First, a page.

It is worthwhile stating that each project completed successfully even though it was not with the first choice of vendor. Having a second choice proved to be a significant factor when mitigating the uncertainties experienced during the procurement process.
These days it seems that many companies jump right to requesting a demonstration of software without first understanding what it is that they need. While this may prove successful for some applications, when it comes to critical compliance solutions at the scale of the enterprise this can lead to decisions that are less than optimal and waste valuable time, resources, and possibly exposing companies to unnecessary risk.
Companies who have used the demo-first approach have noted that these projects tend to produce the following:
Scope creep – everyone wants all the capabilities that they see demonstrated
Difficulty in making an apples to apples comparison of the alternatives
Cost overruns due to unplanned integration, customization, and data migration
Schedule overruns leading to late ROI and in many cases unrealized benefits
Solutions that only meets rudimentary requirements and not capable of meeting the full demands of the organization
Loss of data and information due to insufficient planning and resourcing for data cleansing and migration activities
In addition, projects still end up taking the same amount of time to procure a solution as with a requirements-first approach. Although, in the case of a demo-first approach they tend not to follow a risk-based process. This makes them vulnerable to uncertainties that an RFP, LTD, and Pilot steps would have discovered.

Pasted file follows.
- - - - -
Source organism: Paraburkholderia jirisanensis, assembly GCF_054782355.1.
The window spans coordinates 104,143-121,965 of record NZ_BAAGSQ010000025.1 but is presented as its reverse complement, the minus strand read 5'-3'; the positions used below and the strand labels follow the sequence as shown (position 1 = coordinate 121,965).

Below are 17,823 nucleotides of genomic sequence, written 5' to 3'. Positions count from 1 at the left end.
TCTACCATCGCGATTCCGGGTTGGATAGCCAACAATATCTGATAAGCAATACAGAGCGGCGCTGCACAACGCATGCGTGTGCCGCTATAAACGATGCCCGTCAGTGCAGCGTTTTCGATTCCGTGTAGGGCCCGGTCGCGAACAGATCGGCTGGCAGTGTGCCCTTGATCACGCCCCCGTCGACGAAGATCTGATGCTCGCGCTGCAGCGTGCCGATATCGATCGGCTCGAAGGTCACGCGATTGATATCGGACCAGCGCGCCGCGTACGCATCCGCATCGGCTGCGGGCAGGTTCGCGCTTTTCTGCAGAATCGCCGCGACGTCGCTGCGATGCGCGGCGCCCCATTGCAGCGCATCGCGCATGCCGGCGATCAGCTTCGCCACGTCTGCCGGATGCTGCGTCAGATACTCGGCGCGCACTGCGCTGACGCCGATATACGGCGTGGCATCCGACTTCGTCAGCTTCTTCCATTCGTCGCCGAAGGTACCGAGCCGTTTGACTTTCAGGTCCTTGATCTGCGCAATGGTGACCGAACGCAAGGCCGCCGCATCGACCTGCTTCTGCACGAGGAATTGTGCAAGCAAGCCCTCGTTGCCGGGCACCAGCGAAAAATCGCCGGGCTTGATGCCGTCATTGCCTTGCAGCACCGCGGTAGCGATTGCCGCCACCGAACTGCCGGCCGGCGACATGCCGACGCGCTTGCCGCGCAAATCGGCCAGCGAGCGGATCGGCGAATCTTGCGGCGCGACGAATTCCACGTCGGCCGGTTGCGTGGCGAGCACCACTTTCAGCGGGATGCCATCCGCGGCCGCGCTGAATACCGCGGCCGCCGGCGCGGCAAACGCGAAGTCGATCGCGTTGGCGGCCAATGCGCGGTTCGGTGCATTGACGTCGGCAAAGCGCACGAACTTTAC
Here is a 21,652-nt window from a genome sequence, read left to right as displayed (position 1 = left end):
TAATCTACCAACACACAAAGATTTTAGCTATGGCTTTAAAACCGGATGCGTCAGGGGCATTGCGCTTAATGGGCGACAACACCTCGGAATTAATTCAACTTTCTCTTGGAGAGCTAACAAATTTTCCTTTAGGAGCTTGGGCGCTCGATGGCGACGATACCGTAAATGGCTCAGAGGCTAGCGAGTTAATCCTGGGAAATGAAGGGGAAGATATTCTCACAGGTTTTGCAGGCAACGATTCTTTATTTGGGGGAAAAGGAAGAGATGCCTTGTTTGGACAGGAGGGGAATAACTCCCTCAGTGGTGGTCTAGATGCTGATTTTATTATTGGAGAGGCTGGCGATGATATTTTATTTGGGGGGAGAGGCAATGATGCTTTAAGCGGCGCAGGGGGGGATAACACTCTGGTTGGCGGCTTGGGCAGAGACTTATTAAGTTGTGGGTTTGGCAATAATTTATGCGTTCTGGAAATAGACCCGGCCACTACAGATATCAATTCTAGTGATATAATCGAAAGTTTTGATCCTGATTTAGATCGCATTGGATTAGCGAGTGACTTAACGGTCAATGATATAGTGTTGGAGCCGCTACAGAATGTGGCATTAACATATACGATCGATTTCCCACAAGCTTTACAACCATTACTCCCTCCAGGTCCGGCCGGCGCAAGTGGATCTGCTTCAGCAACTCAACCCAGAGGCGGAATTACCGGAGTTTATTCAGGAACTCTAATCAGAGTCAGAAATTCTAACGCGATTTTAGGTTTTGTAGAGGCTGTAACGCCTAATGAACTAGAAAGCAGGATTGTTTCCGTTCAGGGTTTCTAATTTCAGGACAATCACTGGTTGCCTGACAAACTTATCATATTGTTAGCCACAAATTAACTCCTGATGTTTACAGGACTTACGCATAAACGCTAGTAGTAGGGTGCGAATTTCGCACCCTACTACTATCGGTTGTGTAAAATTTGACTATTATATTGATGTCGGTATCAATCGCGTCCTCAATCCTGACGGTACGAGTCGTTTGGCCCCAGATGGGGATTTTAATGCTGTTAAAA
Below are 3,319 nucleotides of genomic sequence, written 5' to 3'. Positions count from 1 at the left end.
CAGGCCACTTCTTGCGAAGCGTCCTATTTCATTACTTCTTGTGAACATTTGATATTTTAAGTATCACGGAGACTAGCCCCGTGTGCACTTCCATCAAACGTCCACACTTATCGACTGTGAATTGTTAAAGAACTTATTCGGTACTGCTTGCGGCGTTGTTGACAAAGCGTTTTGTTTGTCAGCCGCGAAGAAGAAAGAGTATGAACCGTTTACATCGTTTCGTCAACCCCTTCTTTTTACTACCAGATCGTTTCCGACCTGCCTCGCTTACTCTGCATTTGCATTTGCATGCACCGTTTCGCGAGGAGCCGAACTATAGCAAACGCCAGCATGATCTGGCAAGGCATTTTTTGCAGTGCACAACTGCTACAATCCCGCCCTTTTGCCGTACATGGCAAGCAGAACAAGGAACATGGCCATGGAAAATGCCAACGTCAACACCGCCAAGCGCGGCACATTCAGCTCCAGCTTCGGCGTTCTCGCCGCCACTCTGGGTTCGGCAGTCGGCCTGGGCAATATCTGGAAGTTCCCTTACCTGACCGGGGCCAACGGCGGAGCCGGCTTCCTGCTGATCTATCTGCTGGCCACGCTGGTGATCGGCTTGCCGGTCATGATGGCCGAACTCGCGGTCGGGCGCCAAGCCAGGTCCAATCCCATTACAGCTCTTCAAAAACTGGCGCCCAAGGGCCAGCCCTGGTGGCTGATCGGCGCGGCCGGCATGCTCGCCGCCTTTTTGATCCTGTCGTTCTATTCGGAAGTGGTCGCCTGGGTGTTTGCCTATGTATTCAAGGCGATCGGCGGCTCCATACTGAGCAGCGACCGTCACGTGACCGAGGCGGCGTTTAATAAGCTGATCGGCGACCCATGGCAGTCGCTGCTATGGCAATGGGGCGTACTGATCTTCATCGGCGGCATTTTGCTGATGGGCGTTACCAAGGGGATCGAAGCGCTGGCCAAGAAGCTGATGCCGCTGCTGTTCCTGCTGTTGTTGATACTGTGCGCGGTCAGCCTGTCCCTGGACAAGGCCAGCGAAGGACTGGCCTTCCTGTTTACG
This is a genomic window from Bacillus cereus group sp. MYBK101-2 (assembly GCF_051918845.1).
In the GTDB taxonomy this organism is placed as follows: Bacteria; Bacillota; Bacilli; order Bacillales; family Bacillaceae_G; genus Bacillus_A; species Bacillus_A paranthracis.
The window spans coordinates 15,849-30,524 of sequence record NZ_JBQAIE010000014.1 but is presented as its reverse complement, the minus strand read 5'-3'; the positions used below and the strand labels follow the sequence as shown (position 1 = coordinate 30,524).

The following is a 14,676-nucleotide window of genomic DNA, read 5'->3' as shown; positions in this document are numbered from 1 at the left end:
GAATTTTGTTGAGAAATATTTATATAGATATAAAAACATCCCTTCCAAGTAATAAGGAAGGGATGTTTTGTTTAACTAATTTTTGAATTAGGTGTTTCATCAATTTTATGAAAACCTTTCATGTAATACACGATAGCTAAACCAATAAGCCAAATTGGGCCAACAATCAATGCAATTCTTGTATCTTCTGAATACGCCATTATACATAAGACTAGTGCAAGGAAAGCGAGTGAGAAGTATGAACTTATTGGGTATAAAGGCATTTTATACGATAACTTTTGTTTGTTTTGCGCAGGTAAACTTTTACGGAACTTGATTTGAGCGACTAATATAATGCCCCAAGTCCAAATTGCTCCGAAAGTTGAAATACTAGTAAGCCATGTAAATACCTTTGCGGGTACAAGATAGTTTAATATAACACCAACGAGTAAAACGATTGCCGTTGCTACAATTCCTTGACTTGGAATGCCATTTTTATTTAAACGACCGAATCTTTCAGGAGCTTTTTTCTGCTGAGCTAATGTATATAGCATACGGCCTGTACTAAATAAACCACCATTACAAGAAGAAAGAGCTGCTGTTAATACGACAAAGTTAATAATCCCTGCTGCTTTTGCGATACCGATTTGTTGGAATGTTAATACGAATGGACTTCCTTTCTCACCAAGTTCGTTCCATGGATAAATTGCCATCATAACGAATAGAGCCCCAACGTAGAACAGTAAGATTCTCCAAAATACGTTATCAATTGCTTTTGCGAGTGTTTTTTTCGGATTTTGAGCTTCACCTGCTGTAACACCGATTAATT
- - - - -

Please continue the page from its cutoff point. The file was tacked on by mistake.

Companies have also noticed an increased tendency to choose software that may have: demoed the best, had the most capabilities, had the lowest initial cost, or the one that was used at the last company that someone worked at. In other words, without a set of requirements there was no basis on which to make an effective comparison based on actual and anticipated need.
It would be reasonable to ask why companies would choose a less rigorous process for selecting compliance solutions. Here are some of the reasons given:
Our current system doesn't work and we need something else but we don't know what that looks like
I don't know what I need so looking at software helps me figure that out
All I want is something that is user friendly. I expect the vendor to know what my requirements are.
This is off-the-shelf-software so why do I need to write down any requirements. Don't they all do the same thing.
I am just looking to replace what I currently have so those are my requirements